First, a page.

Egypt's outgoing Constituent Assembly holds debate without opposition
A debate over Egypt's draft constitution is held without the presence of opposition figures, who regard the session as 'useless'
Hatem Maher, Friday 21 Dec 2012
The opposition was not present in debate over constitution (Photo: Official Facebook page of the constituent assembly)
Egypt’s political opposition boycotted a debate on the draft constitution on Friday, one day before the second phase of the national charter’s referendum. The session, however, was held as planned.
The debate, designed to give opposition the chance to voice their reservations over the draft constitution, was held at the headquarters of the upper house of parliament (Shura Council).
The first row of seats, bearing stickers with the names of some prominent political figures including former presidential candidates Amr Moussa and Mohamed ElBaradei, was empty as the debate only featured members of the Islamist-led Constituent Assembly.
Egyptian journalist Khaled Salah, editor in chief of daily newspaper Youm Al-Sabea, was commissioned to convey the views of opposition to the Constituent Assembly members, who in turn made their case.
“We’ve sent official invitations to four members of the National Salvation Front: Mohamed ElBaradei, Amr Moussa, Hamdeen Sabbahi and El-Sayed El-Badawi,” Constituent Assembly general-secretary Amr Darrag said after opening the session.
“However, Moussa was the only one to reply in an official letter and say he would not attend. Sabbahi also phoned me to say he will not be present.”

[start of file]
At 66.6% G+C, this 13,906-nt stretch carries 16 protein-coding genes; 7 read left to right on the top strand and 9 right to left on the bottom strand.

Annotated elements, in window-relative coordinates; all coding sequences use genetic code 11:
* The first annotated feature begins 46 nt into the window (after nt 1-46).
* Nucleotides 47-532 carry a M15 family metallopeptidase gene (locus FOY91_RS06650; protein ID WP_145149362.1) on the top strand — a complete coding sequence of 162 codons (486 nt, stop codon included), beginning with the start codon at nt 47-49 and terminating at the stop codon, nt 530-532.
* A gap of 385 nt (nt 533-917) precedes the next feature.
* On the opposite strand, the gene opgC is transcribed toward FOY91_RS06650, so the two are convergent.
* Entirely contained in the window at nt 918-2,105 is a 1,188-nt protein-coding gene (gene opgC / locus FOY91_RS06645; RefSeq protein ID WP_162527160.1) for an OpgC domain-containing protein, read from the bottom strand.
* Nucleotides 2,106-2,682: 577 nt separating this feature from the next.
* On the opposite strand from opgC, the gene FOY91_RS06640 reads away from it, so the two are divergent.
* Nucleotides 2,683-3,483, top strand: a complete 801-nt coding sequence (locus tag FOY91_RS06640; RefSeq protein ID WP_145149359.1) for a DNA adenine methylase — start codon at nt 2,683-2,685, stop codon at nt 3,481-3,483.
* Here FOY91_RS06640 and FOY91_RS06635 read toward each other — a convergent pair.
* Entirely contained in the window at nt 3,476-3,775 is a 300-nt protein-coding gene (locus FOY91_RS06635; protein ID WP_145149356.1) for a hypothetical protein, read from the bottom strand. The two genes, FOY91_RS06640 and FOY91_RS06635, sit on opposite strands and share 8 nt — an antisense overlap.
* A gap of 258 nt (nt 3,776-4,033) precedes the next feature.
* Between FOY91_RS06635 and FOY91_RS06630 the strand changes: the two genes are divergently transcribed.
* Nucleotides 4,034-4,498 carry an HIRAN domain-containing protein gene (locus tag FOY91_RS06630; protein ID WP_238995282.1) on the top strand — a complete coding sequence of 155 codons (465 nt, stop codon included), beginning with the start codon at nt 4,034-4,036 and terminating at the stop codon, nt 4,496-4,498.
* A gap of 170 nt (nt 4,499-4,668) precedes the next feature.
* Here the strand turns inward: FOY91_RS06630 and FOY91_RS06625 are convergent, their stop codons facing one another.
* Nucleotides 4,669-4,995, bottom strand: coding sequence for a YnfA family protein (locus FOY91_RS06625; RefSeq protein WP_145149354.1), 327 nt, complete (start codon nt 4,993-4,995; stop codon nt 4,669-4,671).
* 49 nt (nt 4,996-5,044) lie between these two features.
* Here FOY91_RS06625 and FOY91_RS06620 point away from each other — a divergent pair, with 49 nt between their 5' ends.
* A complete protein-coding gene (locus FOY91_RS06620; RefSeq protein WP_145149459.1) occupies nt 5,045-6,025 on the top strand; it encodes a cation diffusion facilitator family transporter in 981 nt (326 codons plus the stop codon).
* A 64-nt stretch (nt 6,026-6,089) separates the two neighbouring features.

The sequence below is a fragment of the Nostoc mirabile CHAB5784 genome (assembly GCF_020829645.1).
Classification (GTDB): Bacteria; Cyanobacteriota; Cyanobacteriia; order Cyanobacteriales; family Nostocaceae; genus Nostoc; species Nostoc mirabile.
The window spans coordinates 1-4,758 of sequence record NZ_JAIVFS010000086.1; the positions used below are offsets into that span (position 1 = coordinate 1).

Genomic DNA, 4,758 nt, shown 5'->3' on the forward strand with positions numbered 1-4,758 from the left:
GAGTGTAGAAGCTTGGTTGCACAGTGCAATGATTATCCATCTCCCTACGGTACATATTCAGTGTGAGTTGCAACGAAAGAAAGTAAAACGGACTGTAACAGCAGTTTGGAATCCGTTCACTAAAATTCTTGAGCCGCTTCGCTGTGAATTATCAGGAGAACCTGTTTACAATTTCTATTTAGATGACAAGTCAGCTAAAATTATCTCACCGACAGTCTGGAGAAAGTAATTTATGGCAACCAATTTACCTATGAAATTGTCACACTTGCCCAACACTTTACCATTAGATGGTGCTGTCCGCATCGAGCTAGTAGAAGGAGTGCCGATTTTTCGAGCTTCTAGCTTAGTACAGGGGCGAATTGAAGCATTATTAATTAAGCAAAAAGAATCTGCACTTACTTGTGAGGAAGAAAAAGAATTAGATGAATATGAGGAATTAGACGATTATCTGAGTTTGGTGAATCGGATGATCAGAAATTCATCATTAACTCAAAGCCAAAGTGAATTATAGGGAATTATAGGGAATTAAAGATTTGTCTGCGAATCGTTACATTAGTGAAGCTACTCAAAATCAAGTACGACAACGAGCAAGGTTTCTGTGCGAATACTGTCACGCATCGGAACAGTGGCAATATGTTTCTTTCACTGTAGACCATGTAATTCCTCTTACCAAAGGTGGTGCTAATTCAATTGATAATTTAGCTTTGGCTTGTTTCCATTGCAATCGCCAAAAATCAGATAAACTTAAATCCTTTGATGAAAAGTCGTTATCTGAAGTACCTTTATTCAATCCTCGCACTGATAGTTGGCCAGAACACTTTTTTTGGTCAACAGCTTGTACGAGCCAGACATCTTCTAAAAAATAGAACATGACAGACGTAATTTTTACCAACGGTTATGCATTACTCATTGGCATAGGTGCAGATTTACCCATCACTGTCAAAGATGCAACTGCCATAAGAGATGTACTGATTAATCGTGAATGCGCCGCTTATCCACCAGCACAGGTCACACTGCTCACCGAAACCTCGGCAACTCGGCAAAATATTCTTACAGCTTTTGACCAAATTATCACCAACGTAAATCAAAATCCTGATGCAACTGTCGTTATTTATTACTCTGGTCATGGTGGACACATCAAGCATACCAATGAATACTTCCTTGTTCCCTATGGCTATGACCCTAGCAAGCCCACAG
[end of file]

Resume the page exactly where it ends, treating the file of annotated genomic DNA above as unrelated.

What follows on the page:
The debate included discussions over some contentious articles, including health insurance, role of the judiciary and military trials for civilians.
Former Arab League chief Moussa, who came fifth in the presidential elections earlier this year, argued that it was useless to hold a debate since the constitution referendum had already started.
Opposition believes the first post-revolution draft constitution does not fulfill the aspirations of Egyptians, saying it disregards the rights of minorities, including Christians.
Islamists, on the other hand, deem the constitution essential to pave the way for a transition to democracy under President Mohamed Morsi, who hails from the influential Muslim Brotherhood group.
The first phase of Egypt's referendum took place on 15 December across 10 governorates, including Cairo. Unofficial final results of the first round show a 56.5 per cent approval for the draft charter, while 'no' votes reached 43.5 per cent.
The second phase of voting, which will be held on Saturday, includes the remaining 17 governorates.